‘Hip Hop Cinema’ is a series of columns delving into the history of hip hop culture in cinema and television.
Throw a rock in a dvd store and you’ll probably hit an ‘urban’ dance movie. With films like ‘Step Up’ and ‘You Got Served’, break-dancing saw a second popular resurgence in mainstream film. But how should we really feel about this mutated sub-genre which sullies the good name of hip hop?
In broad terms, ‘Urban-dance’ movies deliver a very simple wish fulfilment product. Much like the films in the Fast and the Furious franchise, 1960s beach-party movies, or pornography, they deliver the minimum amount of dramatic investment requirement to string together a sequence of trailer-friendly money shots. It’s the briskly edited and physically impressive dance sequences which form the spine of these films.
However, the style of dance which they present didn’t really exist prior. Breakdance competitions have of course long featured choreographed routines, but never in the music-video style which is favoured in these films. It’s the combination of slick, practiced pop-dancing with the appearance of spontaneity which these films attempt to capture and sell. The affectation of ‘urban’ and ‘poor’ through the lens of the the high gloss of Hollywood. It’s a poor bastard child of hip hop which many of us would like to disown, but like the inquisitive child knocking at our door years later, its time for us to take responsibility and fess-up to this unwanted offspring.
Most of the plotlines in these movies are eerily similar. Sassy street-smart outsider teen uses passion for urban dance to escape from social and economic boundaries. Cast an ethnically vague lead , throw her in a stuffy dance academy or college, add a forbidden romance, insert an antagonistic relative and a rival dance crew, and you’re pretty much done. And of course, the central conflict is resolved through a cathartic dance sequence at the big dance competition.
Of the nearly two dozen films in the sub-genre, their roots can be traced back to a trio of films which came out in close succession. ‘Centre Stage’ (2000), a financial bust, ‘Bring it On’ (2000), financially successful but too idiosyncratic to repeat, and ‘Save the Last Dance’ (2001), which still by far tops the earnings of every urban dance movie which would follow and is easily the most influential. Following close on its heels, Jessica Alba vehicle ‘Honey’ (2003) is released, and although utterly unmemorable, was a success which fuelled the growing sub-genre. In 2004, urban dance-competition movie ‘You Got Served’ is released, featuring a dull plot but some excellently filmed dance sequences. The overall tone and attitude of ‘You Got Served’, along with its inescapable catch-phrase, captured far more popular attention for the sub-genre than any before it, but also came to encapsulate everything that is easy (and fun) to mock about it, not least of which is the utterly self-serious approach of just about every movie in this list.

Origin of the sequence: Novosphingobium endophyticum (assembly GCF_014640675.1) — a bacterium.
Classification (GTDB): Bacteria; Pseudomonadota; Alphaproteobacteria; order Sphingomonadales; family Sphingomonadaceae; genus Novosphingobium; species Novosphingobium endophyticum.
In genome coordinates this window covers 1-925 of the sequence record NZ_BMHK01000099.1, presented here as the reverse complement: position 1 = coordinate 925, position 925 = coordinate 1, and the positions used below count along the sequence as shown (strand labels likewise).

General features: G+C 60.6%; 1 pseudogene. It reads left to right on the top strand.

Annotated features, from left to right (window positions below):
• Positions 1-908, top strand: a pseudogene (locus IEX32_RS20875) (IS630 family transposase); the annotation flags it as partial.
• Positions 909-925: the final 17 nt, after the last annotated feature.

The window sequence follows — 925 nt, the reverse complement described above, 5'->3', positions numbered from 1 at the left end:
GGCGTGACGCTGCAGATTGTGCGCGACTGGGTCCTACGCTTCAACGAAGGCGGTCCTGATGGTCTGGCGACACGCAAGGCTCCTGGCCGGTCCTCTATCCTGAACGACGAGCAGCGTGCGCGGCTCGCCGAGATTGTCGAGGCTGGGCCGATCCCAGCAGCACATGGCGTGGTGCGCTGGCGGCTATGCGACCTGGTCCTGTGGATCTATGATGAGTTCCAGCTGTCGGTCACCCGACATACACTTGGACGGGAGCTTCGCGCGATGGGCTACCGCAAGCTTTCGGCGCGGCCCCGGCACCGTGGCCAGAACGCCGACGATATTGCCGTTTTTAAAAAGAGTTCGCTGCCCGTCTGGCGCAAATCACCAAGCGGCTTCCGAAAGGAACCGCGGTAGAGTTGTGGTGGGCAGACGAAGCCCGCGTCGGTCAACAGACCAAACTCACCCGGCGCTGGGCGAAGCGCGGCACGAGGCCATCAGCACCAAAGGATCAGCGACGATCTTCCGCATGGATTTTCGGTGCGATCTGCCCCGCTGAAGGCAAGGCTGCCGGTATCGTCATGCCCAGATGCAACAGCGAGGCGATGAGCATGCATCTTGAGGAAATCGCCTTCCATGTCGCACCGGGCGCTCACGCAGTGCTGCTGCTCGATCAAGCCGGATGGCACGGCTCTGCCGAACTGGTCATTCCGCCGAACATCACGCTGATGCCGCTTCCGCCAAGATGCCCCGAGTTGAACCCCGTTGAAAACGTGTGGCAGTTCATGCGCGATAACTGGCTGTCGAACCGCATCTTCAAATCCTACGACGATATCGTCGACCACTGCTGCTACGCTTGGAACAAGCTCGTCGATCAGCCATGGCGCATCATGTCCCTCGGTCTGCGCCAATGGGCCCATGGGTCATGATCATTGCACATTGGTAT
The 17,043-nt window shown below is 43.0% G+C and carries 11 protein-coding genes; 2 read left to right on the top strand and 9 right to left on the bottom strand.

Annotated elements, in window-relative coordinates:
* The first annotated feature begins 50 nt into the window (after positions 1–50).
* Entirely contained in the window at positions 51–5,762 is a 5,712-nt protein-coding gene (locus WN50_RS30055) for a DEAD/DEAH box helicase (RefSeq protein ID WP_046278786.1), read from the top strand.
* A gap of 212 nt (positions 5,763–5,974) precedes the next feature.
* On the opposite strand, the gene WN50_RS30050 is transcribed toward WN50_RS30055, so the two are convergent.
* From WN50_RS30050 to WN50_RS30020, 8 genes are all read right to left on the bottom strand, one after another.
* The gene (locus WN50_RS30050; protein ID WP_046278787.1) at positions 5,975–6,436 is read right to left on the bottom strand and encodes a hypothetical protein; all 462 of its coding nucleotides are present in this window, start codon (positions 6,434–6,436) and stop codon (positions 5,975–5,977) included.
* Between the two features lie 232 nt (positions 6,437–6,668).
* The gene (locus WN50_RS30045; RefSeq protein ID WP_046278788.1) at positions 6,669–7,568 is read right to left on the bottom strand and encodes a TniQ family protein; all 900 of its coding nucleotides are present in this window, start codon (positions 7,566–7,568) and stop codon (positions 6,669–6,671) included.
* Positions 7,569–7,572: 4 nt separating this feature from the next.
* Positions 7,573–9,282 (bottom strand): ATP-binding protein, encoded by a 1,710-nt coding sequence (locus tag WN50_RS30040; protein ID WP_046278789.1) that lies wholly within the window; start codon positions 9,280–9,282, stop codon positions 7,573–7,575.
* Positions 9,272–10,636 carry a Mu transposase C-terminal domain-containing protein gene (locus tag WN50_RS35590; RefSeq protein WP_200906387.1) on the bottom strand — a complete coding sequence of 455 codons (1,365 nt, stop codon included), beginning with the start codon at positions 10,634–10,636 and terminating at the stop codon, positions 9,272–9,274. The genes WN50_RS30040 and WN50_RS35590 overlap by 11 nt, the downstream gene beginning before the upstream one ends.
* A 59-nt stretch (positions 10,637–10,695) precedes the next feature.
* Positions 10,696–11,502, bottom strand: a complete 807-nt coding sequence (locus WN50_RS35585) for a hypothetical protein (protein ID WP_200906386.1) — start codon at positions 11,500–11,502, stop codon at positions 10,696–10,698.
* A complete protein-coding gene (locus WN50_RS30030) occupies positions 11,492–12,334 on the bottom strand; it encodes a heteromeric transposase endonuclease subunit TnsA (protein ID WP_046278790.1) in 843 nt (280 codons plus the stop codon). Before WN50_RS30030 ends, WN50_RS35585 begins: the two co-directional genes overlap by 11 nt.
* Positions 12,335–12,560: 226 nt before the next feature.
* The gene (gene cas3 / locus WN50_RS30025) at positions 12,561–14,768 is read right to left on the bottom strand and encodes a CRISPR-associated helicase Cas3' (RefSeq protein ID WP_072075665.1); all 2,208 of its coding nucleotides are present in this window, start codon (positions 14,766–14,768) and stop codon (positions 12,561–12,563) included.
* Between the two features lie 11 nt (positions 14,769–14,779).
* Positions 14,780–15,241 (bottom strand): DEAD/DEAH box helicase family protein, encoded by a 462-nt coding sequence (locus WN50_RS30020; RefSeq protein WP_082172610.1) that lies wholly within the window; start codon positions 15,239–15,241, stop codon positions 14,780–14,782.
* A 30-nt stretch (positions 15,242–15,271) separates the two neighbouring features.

Around the same time (2005), popular television series ‘So You Think You Can Dance’ is launched, modelled heavily off of the ‘American Idol’ formula but focused on dance, particularly ‘urban’ forms. The franchise which would be picked up in 22 countries around the world, and its flagship series is currently in its 9th season, and for a brief period, everyday Americans could watch honest-to-god, unchoreographed, real life breakdancers on prime-time television (at least in the audition stages). Throughout its tenure, we’ve seen a veritable bargain bin full of urban dance movies released, including ‘Roll Bounce’ (2005), ‘Step Up’ (2006), ‘Take the Lead’ (2006), ‘Stomp the Yard’ (2007), ‘Save the Last Dance 2’ (2007), ‘How she Move’ (2007), ‘Step Up 2 the Streets’ (2008), ‘Fame‘ (2009), ‘Step up 3-d’ (2010), ‘You Got Served: Beat the World’ (2011), not counting many of the direct-to-dvd releases and a few more stragglers in development. To review each individually would be redundant.
To pick a common feature of these, (besides their diminishing box-office returns, indistinguishable aesthetic style, and dull plot lines), they’ve mostly managed to undo the damage wrought by the trashy breakdancing movies of the late 80s which made break-dancing disastrously uncool (and the butt of bad jokes) for the next ten years. If they’ve managed to make breakdancing (in this more populist and hyper-stylised form) exciting, popular and vital again, then power to them, but its just as likely that all they’ve done in the long run is make breaking appear dumb in an entirely new way. So, thanks for nothing I guess.
If I can in good conscience recommend any of these films, 2005’s ‘Roll Bounce’ is set in 1970s Chicago during the dynamic disco roller-rink period and is genuinely a pretty interesting watch. If, however, you want to immerse yourself in the deep end of this trashy pool, ‘Step Up 2 to the Streets’ (2008) is unintentionally hilarious, mind bogglingly preposterous, and the ideal bad-movie-night flick.